Sen. Lisa MurkowskiLisa Ann MurkowskiOvernight Energy: Green groups sue Trump over Endangered Species Act changes | Bureau of Land Management retirees fight plan to relocate agency | Wildfires in Amazon rainforest burn at record rate Bureau of Land Management retirees fight plan to relocate agency out west The Hill's Morning Report - Progressives, centrists clash in lively Democratic debate MORE (R-Alaska), who voted against an ObamaCare repeal bill last summer along with Collins, told CNN late Sunday night that the Judiciary Committee “might” need to consider delaying a Thursday vote.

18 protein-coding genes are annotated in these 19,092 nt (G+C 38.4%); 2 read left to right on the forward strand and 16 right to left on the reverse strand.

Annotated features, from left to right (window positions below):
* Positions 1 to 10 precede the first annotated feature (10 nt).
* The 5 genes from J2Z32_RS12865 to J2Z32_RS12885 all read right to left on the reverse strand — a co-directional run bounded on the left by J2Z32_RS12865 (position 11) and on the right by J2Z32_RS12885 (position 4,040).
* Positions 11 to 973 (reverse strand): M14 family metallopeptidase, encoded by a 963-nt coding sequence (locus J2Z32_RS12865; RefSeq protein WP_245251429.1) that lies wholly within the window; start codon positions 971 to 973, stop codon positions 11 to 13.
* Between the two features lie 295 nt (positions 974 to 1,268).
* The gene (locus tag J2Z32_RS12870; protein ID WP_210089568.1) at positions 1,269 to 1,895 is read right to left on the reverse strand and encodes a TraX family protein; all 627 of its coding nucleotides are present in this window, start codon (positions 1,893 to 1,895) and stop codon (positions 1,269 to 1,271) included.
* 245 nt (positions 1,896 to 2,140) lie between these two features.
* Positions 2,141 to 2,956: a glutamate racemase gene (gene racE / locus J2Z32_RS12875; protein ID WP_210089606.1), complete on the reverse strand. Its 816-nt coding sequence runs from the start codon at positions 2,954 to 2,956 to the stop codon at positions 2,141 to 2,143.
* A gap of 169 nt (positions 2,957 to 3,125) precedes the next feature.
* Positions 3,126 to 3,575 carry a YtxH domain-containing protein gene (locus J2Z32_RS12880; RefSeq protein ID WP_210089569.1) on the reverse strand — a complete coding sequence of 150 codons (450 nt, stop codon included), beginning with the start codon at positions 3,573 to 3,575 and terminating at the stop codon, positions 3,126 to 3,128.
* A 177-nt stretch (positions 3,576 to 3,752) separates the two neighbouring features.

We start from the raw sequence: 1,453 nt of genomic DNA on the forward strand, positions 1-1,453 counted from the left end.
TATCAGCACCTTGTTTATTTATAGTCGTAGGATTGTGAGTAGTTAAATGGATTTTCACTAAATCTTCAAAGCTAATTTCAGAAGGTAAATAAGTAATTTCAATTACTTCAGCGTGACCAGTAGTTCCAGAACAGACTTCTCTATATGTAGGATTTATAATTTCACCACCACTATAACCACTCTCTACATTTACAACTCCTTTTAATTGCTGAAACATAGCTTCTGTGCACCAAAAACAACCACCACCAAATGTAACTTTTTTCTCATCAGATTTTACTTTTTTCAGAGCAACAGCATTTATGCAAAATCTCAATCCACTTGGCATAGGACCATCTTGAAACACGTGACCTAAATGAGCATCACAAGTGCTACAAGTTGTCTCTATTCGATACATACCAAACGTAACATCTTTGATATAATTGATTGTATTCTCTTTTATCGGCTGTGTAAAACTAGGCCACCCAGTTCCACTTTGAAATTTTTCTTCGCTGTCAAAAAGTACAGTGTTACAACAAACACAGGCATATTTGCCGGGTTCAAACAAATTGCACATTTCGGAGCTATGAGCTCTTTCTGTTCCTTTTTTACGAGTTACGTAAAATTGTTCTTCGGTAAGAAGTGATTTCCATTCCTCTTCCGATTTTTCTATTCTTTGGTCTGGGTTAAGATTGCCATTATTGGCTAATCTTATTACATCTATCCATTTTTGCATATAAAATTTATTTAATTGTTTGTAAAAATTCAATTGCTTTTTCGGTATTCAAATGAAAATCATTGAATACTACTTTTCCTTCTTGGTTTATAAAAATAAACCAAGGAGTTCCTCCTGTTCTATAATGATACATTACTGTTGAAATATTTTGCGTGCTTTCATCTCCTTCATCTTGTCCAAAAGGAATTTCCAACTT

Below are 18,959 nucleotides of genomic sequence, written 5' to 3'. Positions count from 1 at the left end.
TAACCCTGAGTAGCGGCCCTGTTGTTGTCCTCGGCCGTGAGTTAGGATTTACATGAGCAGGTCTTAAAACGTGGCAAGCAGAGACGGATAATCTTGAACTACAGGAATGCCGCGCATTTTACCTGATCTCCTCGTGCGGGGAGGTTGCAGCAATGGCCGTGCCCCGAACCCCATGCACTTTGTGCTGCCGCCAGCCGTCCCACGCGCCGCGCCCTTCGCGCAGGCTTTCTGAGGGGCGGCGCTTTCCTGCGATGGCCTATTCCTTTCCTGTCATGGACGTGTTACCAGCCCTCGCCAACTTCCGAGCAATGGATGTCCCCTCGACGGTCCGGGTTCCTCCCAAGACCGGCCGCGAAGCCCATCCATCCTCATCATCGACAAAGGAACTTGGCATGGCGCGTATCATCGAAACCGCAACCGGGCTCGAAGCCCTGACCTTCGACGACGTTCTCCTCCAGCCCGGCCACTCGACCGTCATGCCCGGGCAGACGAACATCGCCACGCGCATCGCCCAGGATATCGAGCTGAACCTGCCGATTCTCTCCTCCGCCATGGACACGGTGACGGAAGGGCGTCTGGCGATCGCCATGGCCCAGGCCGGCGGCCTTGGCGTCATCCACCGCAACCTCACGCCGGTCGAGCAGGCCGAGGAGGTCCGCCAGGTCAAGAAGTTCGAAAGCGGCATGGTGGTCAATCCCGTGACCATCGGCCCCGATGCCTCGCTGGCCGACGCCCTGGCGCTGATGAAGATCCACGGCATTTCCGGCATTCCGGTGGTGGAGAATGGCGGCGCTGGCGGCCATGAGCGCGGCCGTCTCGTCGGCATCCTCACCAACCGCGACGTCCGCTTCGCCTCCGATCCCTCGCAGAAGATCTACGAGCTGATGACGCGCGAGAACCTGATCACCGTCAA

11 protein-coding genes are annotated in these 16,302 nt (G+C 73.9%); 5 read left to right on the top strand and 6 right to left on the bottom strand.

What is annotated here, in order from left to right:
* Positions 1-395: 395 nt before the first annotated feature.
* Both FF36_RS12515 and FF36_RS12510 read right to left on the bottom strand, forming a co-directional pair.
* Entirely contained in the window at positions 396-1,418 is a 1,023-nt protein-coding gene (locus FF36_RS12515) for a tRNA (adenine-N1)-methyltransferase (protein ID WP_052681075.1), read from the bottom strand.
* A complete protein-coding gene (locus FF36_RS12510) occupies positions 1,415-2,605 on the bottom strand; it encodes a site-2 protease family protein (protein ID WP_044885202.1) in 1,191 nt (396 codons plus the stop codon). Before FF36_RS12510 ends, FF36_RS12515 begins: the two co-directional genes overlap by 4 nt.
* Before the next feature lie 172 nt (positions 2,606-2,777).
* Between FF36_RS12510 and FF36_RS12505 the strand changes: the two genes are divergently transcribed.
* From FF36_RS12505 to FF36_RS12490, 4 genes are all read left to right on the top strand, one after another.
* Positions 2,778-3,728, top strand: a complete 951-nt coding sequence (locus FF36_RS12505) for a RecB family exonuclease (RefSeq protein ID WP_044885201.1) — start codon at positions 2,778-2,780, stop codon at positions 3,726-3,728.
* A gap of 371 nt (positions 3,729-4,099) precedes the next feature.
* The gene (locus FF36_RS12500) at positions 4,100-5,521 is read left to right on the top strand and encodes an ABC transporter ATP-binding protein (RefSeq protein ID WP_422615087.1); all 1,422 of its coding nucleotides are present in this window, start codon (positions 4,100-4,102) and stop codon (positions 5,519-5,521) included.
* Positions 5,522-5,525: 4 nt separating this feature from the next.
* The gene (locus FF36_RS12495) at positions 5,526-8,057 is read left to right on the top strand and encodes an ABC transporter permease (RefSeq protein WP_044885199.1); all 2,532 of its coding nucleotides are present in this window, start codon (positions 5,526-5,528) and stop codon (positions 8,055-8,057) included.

Republicans can only afford to lose one GOP senator before they need to lean on Democrats to confirm Kavanaugh. Democratic Sens. Joe ManchinJoseph (Joe) ManchinAn ode to Joe Manchin's patriotism on his birthday Trump awards Medal of Freedom to NBA legend Bob Cousy Overnight Energy: Green groups sue Trump over Endangered Species Act changes | Bureau of Land Management retirees fight plan to relocate agency | Wildfires in Amazon rainforest burn at record rate MORE (W.Va.), Heidi HeitkampMary (Heidi) Kathryn HeitkampPence to push new NAFTA deal in visit to Iowa Al Franken says he 'absolutely' regrets resigning Trump nominees meet fiercest opposition from Warren, Sanders, Gillibrand MORE (N.D.) and Joe DonnellyJoseph (Joe) Simon DonnellyLobbying world Trump nominees meet fiercest opposition from Warren, Sanders, Gillibrand GOP frets over nightmare scenario for Senate primaries MORE (Ind.) were once considered potential “yes” votes, but the sexual assault allegation has thrown Kavanaugh’s ability to win over Democrats into question.